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In January 2003, SIHR charter member, James Duplacey, authored a paperback volume entitled “Hockey’s Book of Firsts” The promotional communique drew attention to the fact that “more than 150 defining moments in and out of the rink” were featured.
But in the on-going chronicle of Canada’s national sport there is also a long line of “lasts” which have altered the game of hockey in a significant fashion. For instance there was:
The Last Rover: When the first fully organized hockey game was played in Montreal on March 3, 1875, there were nine competitors a side. Very shortly, however, that number was reduced to seven. When the teams lined up for a face-off, there was a center, left winger, and right winger, as well as “point” and “coverpoint”, which are now called defensemen. The “cover” aspect of that player’s position related to the fact that originally these defenders did not stand side by side, but in tandem.
But there was an extra skater as well, who bore the title of rover. Essentially switched from offensive to defensive duties according to the flow of the game. Some early pucksters who excelled at this position, because of their speed and dexterity, were “Cyclone” Taylor, Eddie Gerrard, and Didier Pitre. While every other professional circuit dropped the “rover” in 1911, reducing the number of players on the ice at one time to six, positioned as we know them today, the Pacific Coast Hockey Association retained this extra man for a decade.
When the Eastern major circuit, namely the National Hockey Association (which became the NHL) finally recognized its counterpart of the Canadian West coast they began playing off for the Stanley Cup. The initial season for this arrangement was in 1914. Victoria traveled to Toronto where they took on the Blueshirts in a best-of-five series. It was agreed that would alternate the line-up formats at every match.
Finally, however, in March 1922, when the Vancouver Millionaires came to Toronto to take on the St. Pats, the rover position gasped it final breath. Games 2 and 4 of the series featured rovers, and thus this fourth game, played March 25, 1922, was the last one to see seven men on the ice for the same team.
The Last NHL Player To Wear “Double-enders”: This refers to a type of skate blades which by now are as obsolete as the horse and buggy. They resembled the type which goalkeepers have been utilizing for almost a century. Sometimes referred to as “skeleton” blades, they were uniformly constructed of flat metal. Initially these were manufactured o clamp onto ordinary work boots, tightened by means of a key. They were fine for pleasure skating, but in the heat of hockey action, especially when hit by a stray puck (or used by a goaltender to block a shot), they would come loose and scoot away.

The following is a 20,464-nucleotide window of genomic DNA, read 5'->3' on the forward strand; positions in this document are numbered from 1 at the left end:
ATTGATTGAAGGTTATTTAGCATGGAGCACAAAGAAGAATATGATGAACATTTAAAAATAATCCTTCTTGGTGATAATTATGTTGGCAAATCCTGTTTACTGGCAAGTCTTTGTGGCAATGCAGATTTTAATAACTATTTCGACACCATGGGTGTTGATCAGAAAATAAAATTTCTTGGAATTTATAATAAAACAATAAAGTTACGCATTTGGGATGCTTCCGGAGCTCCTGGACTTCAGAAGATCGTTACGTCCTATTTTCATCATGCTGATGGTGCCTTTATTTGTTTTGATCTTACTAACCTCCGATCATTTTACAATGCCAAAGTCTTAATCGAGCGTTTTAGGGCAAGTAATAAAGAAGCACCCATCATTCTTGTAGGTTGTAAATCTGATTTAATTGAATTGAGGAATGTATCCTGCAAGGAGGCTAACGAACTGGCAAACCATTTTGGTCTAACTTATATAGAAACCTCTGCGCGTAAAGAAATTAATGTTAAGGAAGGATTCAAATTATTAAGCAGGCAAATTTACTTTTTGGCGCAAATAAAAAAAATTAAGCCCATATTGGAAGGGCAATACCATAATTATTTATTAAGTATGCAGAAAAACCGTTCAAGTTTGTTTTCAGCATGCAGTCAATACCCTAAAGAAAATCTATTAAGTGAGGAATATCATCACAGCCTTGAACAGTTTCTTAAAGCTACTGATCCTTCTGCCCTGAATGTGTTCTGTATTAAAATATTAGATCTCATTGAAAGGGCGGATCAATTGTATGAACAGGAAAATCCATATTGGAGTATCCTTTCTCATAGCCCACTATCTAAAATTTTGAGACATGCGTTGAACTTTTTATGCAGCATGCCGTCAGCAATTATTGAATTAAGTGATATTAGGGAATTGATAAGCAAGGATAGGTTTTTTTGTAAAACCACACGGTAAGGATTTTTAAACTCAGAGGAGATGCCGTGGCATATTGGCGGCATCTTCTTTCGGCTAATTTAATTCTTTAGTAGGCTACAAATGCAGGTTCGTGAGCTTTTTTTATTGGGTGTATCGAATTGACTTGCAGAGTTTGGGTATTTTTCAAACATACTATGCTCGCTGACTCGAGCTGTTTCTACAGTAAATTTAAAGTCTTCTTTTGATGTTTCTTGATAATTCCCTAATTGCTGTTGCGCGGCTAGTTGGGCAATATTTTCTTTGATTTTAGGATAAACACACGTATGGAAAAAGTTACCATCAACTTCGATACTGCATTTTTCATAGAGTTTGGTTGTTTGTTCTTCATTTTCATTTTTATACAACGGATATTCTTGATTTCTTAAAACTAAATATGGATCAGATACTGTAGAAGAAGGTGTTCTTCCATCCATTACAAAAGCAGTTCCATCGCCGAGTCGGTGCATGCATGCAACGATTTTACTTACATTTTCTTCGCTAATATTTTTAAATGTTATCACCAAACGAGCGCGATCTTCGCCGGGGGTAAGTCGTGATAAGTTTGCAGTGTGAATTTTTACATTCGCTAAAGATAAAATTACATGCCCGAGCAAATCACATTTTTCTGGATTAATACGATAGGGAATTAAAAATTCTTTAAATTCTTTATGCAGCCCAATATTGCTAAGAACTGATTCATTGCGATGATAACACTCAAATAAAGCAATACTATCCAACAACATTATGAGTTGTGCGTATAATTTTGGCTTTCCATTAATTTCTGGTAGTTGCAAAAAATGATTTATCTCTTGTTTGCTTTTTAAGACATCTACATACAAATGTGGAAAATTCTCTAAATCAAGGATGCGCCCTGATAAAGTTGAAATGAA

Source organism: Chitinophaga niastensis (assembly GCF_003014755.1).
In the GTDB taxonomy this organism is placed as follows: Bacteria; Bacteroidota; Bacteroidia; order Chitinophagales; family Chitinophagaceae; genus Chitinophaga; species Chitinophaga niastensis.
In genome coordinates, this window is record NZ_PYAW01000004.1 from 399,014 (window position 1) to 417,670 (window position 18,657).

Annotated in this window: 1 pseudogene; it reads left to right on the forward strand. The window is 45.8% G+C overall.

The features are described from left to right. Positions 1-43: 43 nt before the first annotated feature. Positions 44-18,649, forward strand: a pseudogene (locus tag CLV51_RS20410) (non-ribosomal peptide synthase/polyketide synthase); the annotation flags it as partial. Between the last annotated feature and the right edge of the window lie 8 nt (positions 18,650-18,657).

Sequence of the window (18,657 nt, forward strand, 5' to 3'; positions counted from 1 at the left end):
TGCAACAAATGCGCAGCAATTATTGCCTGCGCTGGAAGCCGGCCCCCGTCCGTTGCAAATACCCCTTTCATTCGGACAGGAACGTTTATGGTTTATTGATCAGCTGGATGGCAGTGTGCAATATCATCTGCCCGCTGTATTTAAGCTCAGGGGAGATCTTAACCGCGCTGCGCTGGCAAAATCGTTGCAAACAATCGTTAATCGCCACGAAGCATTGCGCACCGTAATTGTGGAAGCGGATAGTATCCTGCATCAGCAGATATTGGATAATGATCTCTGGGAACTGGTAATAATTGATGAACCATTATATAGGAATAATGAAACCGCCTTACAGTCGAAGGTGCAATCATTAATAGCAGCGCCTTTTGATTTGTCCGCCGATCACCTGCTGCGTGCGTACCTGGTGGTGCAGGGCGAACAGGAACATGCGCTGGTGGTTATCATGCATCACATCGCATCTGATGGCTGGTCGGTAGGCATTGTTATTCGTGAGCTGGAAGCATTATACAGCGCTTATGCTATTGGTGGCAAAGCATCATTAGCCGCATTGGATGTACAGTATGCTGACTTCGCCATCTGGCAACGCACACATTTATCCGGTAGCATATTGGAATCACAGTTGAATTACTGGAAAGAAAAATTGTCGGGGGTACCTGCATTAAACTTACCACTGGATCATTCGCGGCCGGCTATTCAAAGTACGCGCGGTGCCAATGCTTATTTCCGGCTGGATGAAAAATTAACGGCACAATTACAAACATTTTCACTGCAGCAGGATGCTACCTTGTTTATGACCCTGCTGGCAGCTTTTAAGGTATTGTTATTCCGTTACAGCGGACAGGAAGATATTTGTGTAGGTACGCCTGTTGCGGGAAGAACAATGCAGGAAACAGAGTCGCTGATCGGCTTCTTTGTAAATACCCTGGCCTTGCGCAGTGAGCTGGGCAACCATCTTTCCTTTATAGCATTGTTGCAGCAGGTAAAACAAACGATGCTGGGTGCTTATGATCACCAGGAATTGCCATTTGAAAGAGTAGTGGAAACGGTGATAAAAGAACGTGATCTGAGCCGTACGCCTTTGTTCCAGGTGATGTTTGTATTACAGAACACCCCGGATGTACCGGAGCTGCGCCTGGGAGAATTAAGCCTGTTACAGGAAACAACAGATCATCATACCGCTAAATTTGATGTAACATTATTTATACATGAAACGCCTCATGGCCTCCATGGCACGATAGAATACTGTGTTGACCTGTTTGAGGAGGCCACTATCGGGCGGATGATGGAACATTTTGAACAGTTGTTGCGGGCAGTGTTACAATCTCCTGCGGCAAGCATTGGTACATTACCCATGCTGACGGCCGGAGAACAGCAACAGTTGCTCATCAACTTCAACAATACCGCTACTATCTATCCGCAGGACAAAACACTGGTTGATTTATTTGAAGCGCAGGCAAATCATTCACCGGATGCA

Eventually this type of blade was fastened to a boot with rivets, greatly improving their stability. When the Winnipeg Victorias came east to meet the Montreal Shamrocks in their quest for the Stanley Cup, the westerners caused more than a few eyes to open. They
were wearing what we now know as “tube” skates. They immediately proved to be lighter, and superior, especially in soft ice. But surprisingly, the old “double-enders” remained the choice of ice footwear for many years. In September of 1927 the NHL passed a rule banning “fancy skates”, which effectively banished everything from their arenas but the tube skate. Most, if not all pro pucksters, had already made the switch anyway. But, some are slow to make the switch, and when Murray “Old Mudhooks” Murdoch came to the New York Rangers training camp in the fall of 1926, he was still swooping about on the old style blades.
The Last Goalie To Serve His Own Penalty: For decades net guardians were required to serve their own sentences when they violated the rules of the game. This necessitated a forward or defenseman standing in the gap until the banished cage cop had completed his time “on the fence”. It created no end of angst for both coaches and inexperienced gladiators—as is evidenced by a scenario on March 15, 1932. The game in Boston had barely gotten underway when Toronto netminder, Lorne Chabot, tripped a Bruin player. Coach Dick Irvin first sent out “Red” Horner to fill in. Boston scored. So he replaced him with “King” Clancy! The scenario was repeated. Finally Alex Levinsky skated into the breach, only to fan on the very next shot. Within less than 2 minutes, the score was 3-0!
The NHL had ruled in 1939 that whoever was appointed to fill in for a banished backstop would be permitted to borrow his big stick and gloves. In a sense this was a redundant move, because records indicate that December 27, 1936 was the last time a big league goaltender served his own sentence in the sin bin. On that occasion Chicago’s Mike Karakas tripped a Ranger forward and was penalized. Tommy Cook was given the nod to fill in—but he never faced a shot. Stickhandling ace Johnny Gottselig ragged the puck to kill off virtually all of the two-minute time frame.
The Last NHL To Team Adopt the Zamboni: “King” Clancy once shared his viewpoint about ice conditions which prevailed during his playing career. He told Brian McFarlane that while the man who invented artificial ice made an essential contribution to hockey, for some reason it never stood up like the natural variety. Deep ruts would be created from players’ skates, and make it difficult to control the puck as the game progresses. So, when the National Hockey League legislated the resurfacing of the ice between periods previous to the 1940-41 season they also performed a great service.
Maple Leafs had commenced this practiced previous to the rule, and the father of Paul Morris (who was the P.A. announcer for years) designed the little cart with a water tank for uniform flooding after the first and second periods. For fifteen years this was the methodology, with slight variations from one arena to another, used in each NHL building. But when the Zamboni resurfacing machine, which swept, scraped, and flooded all in one operation, proved to be a much superior alternative, one was delivered to the Boston Bruins in July 1954. The Montreal Forum followed suit in March of 1955, and other clubs followed in step afterwards at different intervals.